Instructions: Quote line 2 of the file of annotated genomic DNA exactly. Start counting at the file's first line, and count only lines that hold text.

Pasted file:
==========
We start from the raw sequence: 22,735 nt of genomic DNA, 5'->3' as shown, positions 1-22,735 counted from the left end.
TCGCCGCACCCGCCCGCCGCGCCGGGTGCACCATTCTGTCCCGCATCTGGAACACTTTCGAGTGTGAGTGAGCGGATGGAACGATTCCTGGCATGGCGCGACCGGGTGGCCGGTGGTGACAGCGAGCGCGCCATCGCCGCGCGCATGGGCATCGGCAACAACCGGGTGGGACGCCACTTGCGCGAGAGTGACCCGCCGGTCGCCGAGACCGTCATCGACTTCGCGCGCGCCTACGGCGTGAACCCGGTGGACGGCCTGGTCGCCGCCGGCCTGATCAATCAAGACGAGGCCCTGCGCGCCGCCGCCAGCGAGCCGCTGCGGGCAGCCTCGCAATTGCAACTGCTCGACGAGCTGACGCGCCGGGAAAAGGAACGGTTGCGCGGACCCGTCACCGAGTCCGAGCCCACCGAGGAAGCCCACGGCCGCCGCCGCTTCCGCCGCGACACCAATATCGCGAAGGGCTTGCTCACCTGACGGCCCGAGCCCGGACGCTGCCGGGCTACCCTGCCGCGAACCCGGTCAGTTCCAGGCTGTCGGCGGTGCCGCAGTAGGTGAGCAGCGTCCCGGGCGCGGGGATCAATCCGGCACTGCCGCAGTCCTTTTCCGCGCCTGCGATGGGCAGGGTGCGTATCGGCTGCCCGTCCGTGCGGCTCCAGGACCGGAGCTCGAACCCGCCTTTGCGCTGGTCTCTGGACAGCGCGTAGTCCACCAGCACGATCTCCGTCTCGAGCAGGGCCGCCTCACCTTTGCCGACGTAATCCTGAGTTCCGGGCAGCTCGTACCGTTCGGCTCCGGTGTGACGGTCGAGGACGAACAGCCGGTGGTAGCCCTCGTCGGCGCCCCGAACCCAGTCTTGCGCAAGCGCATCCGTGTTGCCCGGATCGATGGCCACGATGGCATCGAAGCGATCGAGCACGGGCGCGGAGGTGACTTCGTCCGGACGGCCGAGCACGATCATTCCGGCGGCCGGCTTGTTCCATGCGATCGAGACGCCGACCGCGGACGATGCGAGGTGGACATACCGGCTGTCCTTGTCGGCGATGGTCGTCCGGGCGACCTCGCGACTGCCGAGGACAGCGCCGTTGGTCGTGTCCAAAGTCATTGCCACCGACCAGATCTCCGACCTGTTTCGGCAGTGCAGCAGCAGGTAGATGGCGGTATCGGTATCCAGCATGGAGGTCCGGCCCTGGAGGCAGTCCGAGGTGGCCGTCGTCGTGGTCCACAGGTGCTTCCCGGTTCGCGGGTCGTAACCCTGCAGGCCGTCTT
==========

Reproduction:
TCGCCGCACCCGCCCGCCGCGCCGGGTGCACCATTCTGTCCCGCATCTGGAACACTTTCGAGTGTGAGTGAGCGGATGGAACGATTCCTGGCATGGCGCGACCGGGTGGCCGGTGGTGACAGCGAGCGCGCCATCGCCGCGCGCATGGGCATCGGCAACAACCGGGTGGGACGCCACTTGCGCGAGAGTGACCCGCCGGTCGCCGAGACCGTCATCGACTTCGCGCGCGCCTACGGCGTGAACCCGGTGGACGGCCTGGTCGCCGCCGGCCTGATCAATCAAGACGAGGCCCTGCGCGCCGCCGCCAGCGAGCCGCTGCGGGCAGCCTCGCAATTGCAACTGCTCGACGAGCTGACGCGCCGGGAAAAGGAACGGTTGCGCGGACCCGTCACCGAGTCCGAGCCCACCGAGGAAGCCCACGGCCGCCGCCGCTTCCGCCGCGACACCAATATCGCGAAGGGCTTGCTCACCTGACGGCCCGAGCCCGGACGCTGCCGGGCTACCCTGCCGCGAACCCGGTCAGTTCCAGGCTGTCGGCGGTGCCGCAGTAGGTGAGCAGCGTCCCGGGCGCGGGGATCAATCCGGCACTGCCGCAGTCCTTTTCCGCGCCTGCGATGGGCAGGGTGCGTATCGGCTGCCCGTCCGTGCGGCTCCAGGACCGGAGCTCGAACCCGCCTTTGCGCTGGTCTCTGGACAGCGCGTAGTCCACCAGCACGATCTCCGTCTCGAGCAGGGCCGCCTCACCTTTGCCGACGTAATCCTGAGTTCCGGGCAGCTCGTACCGTTCGGCTCCGGTGTGACGGTCGAGGACGAACAGCCGGTGGTAGCCCTCGTCGGCGCCCCGAACCCAGTCTTGCGCAAGCGCATCCGTGTTGCCCGGATCGATGGCCACGATGGCATCGAAGCGATCGAGCACGGGCGCGGAGGTGACTTCGTCCGGACGGCCGAGCACGATCATTCCGGCGGCCGGCTTGTTCCATGCGATCGAGACGCCGACCGCGGACGATGCGAGGTGGACATACCGGCTGTCCTTGTCGGCGATGGTCGTCCGGGCGACCTCGCGACTGCCGAGGACAGCGCCGTTGGTCGTGTCCAAAGTCATTGCCACCGACCAGATCTCCGACCTGTTTCGGCAGTGCAGCAGCAGGTAGATGGCGGTATCGGTATCCAGCATGGAGGTCCGGCCCTGGAGGCAGTCCGAGGTGGCCGTCGTCGTGGTCCACAGGTGCTTCCCGGTTCGCGGGTCGTAACCCTGCAGGCCGTCTT